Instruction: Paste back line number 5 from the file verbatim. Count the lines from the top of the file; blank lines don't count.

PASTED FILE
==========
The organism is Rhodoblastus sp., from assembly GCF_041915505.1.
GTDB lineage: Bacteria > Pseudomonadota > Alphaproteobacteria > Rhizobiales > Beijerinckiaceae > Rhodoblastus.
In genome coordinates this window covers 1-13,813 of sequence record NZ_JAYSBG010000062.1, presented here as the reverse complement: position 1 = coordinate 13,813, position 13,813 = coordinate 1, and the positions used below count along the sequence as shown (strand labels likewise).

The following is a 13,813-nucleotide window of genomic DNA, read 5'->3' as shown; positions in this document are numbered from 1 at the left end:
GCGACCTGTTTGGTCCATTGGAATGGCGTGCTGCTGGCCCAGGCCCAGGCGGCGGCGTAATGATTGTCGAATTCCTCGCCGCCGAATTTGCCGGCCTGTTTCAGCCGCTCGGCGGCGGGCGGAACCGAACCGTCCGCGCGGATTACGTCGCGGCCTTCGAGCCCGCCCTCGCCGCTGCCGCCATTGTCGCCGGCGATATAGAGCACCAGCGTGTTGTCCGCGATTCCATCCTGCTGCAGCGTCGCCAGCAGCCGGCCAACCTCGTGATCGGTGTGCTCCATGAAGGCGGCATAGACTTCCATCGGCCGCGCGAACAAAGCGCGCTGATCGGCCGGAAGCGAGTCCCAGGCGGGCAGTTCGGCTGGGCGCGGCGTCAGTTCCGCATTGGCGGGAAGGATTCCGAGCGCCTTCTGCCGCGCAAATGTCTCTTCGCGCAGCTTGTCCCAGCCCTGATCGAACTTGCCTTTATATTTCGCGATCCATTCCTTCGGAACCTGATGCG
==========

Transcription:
GCGACCTGTTTGGTCCATTGGAATGGCGTGCTGCTGGCCCAGGCCCAGGCGGCGGCGTAATGATTGTCGAATTCCTCGCCGCCGAATTTGCCGGCCTGTTTCAGCCGCTCGGCGGCGGGCGGAACCGAACCGTCCGCGCGGATTACGTCGCGGCCTTCGAGCCCGCCCTCGCCGCTGCCGCCATTGTCGCCGGCGATATAGAGCACCAGCGTGTTGTCCGCGATTCCATCCTGCTGCAGCGTCGCCAGCAGCCGGCCAACCTCGTGATCGGTGTGCTCCATGAAGGCGGCATAGACTTCCATCGGCCGCGCGAACAAAGCGCGCTGATCGGCCGGAAGCGAGTCCCAGGCGGGCAGTTCGGCTGGGCGCGGCGTCAGTTCCGCATTGGCGGGAAGGATTCCGAGCGCCTTCTGCCGCGCAAATGTCTCTTCGCGCAGCTTGTCCCAGCCCTGATCGAACTTGCCTTTATATTTCGCGATCCATTCCTTCGGAACCTGATGCG